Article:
KANSAS CITY, Mo. — Small businesses have weathered turbulent periods during the pandemic. Now, they're bracing for a possible freight rail strike.
“Sometimes it’s one step forward, two steps back," said Jeff Huff, co-owner of re:mporium, a furniture store near Kansas City's Crossroads area. “We’re worried and concerned about it, but at the same time, we know that we have diversified ourselves. We’ve been able to make some changes in order for us to continue to be efficient, to be able to provide products to our customers.”
One change Huff may not be able to control is the lack of available lumber from tractor-trailer floorboards which are used to make furniture.
"The reclaimed lumber is something that’s coming from tractor trailers which are on the road longer," Huff said. "It has gone from me being able to get eight to 10 bundles of lumber at a time to two to three. Less than a half. My suppliers are saying, 'Ok, I can allow you to have this much,' instead of saying, 'I really like you to take a full load.'”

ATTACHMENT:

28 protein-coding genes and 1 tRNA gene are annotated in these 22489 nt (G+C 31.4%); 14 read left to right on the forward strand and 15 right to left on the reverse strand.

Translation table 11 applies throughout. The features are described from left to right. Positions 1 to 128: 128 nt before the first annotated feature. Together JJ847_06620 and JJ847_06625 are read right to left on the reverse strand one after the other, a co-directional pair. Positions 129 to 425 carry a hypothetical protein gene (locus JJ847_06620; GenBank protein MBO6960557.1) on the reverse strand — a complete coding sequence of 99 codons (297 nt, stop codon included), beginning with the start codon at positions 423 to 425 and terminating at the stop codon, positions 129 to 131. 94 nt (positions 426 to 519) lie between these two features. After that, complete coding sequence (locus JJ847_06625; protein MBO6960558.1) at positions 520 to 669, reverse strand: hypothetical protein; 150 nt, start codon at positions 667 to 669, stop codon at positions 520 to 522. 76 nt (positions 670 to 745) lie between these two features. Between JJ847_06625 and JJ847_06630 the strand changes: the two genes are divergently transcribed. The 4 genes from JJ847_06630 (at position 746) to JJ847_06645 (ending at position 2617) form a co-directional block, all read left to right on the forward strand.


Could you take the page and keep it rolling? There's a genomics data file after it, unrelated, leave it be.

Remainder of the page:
Larry Wigger, an economist with the University of Missouri-Kansas City, says labor constraints are the driving issues behind a potential rail strike.
“I don’t think we’re really aware of how much of the stuff we buy moves by rail," Wigger said. "Some 43% of the trade we do here in the U.S. at some point in the supply chain moves by rail."
Wigger adds moving items by truck costs three times as much compared to rail if suppliers have to shift entirely to trucks because of a strike.
There's concern over how a rail strike will impact the economy and the price of goods; although, Wigger says the answer depends on how long a strike lasts.
“If we’re talking weeks or months or we don’t know when it’s going to end, then we got to address your business models," he said. "You got to build some of those cost increases into the price of your product, so it really is critical how long it goes."
Business owners like Huff are urging customers to remain patient if a strike happens. Meanwhile, he remains ready to pivot.
“Even with the best-laid plans, sometimes you have to make adjustments along the way," Huff said.